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Bridging the language divide

It’s St David’s Day so we asked Kiri Pritchard-McLean, who grew up in Wales but wasn’t taught Welsh, how she’s getting on with learning the language. Bring on the purple horses.

Severn BridgeI don’t have many genuine regrets. I mean, we’ve all vomited in taxis and worn something offensively tasteless at some point so I consider those misdemeanours a ground zero for us all. If I do have one large regret though – that’s one I’m trying to rectify bit by bit – it’s that I can’t speak Welsh.

When I was eight months old my parents moved to the beautiful island of Anglesey and I lived there until I moved away to go to university/triple my number of sexual partners.

Anglesey has a large population of Welsh speakers, including my father, for whom it was his first language. However, my primary school, which was astounding in many ways, never rated learning Welsh particularly highly (although we did have philosophy lessons).

This means when I went to secondary school my Welsh vocabulary was limited to colours, animals and numbers. Sure, I could tell you how many purple horses there were but once you’ve repeated that three or four times in conversation you can get found out. I was put in Set 7 out of 8 and learned nothing other than “Thank God I wasn’t in a low set for anything else” because that was an hour of crowd control and no more.

“I haven’t lived in Wales for nearly 10 years but I am determined to learn the language, if only so I can be frustrated with my dad’s attitude towards immigration in another tongue.”

I only started to get to grips with the language at 14 when I began working in a restaurant where most of the staff spoke Welsh. More specifically they spoke Wenglish which is easy to follow, especially if they’re talking about how many purple horses there are.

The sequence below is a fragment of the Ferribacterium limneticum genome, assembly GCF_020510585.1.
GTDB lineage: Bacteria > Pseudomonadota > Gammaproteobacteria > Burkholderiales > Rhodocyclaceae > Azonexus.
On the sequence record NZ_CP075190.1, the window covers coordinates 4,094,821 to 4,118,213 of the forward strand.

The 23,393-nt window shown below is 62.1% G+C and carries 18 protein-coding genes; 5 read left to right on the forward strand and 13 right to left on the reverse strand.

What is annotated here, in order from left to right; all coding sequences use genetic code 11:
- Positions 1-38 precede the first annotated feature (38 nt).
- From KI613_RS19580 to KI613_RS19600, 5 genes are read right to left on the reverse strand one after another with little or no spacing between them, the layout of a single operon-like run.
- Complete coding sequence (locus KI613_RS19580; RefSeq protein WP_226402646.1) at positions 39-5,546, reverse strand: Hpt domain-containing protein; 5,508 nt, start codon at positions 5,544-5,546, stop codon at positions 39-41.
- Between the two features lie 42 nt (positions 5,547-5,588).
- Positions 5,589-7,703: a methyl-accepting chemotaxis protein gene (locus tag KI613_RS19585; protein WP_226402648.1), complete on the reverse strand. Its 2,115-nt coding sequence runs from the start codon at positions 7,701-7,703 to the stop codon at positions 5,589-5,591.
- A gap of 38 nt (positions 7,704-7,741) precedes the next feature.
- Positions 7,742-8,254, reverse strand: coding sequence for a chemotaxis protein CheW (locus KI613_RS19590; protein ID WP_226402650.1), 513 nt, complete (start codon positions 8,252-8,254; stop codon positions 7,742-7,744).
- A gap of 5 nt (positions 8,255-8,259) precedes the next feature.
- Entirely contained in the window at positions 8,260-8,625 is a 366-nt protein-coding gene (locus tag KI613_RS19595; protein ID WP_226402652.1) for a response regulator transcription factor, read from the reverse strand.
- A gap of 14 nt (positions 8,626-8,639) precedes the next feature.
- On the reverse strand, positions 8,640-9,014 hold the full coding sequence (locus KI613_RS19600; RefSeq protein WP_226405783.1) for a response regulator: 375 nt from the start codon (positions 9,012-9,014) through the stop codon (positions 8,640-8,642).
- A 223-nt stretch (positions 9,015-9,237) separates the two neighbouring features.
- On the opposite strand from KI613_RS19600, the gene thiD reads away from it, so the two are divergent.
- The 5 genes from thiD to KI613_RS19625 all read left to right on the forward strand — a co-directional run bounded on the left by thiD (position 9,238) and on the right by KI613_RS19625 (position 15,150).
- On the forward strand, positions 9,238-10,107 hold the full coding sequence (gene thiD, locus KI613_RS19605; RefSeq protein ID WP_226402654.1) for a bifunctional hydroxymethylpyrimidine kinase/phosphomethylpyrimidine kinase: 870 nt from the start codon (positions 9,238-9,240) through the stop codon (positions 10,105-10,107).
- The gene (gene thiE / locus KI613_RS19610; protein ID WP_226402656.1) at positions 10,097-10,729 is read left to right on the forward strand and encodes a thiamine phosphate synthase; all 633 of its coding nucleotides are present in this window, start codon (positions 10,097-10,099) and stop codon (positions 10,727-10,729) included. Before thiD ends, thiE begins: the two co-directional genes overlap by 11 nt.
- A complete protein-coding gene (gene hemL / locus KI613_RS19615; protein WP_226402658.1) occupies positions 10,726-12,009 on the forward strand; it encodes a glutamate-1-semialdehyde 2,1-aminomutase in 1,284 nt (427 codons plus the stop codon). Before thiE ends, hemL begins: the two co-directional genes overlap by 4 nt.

I hasten to add they would always switch to English when I was around so as not to make me feel isolated but I liked them speaking Welsh and asked them not to. After all it’s always nice to learn “dirty bastard” in another language.

My father never really encouraged us to speak Welsh at home and I think it has something to do with the hostility that my English mother received when she moved to Wales with him in the mid-70s. After all, when your life partner has been threatened with a gun for being a “Saes (English) bitch” it can put you off. I think discouraging his kids from learning Welsh was his small act of rebellion against the militant nationalists he had such little time for.

Fast forward to 2016 and I haven’t lived in Wales for nearly 10 years but I am determined to learn the language, if only so I can be frustrated with my dad’s attitude towards immigration in another tongue.

I have podcasts and apps choking the running speed of my phone like you wouldn’t believe. I even went on a course in January back in Wales and had a thoroughly lovely time knocking about with predominantly retired English people. Their Welsh was brilliant and I was inspired by how diligently they had applied themselves to learning when we’re so often told it’s harder when you’re older. Added to that, Welsh is a tricky language.

I remain smug in the fact that I can definitely swear better in Welsh than any of the other people on the course, as that’s rarely in the handbook.

When I lived back in Wales I felt very English and would never be comfortable asserting I was anything other than English; how could I be if I didn’t speak the language? Now I live in England I feel more Welsh than ever (especially at the rugby) and I can’t wait to be able to confidently tell people that I am Welsh, in both languages.

Failing that, I’ll just keep swearing at strangers in Welsh and feeling smug.


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Written by Kiri Pritchard-McLean

Kiri is a Welsh stand up comedian and one fourth of sketch group Gein’s Family Giftshop. She is also a Farmer’s daughter. The subtext to all this? Great at swearing. @kiripritchardmc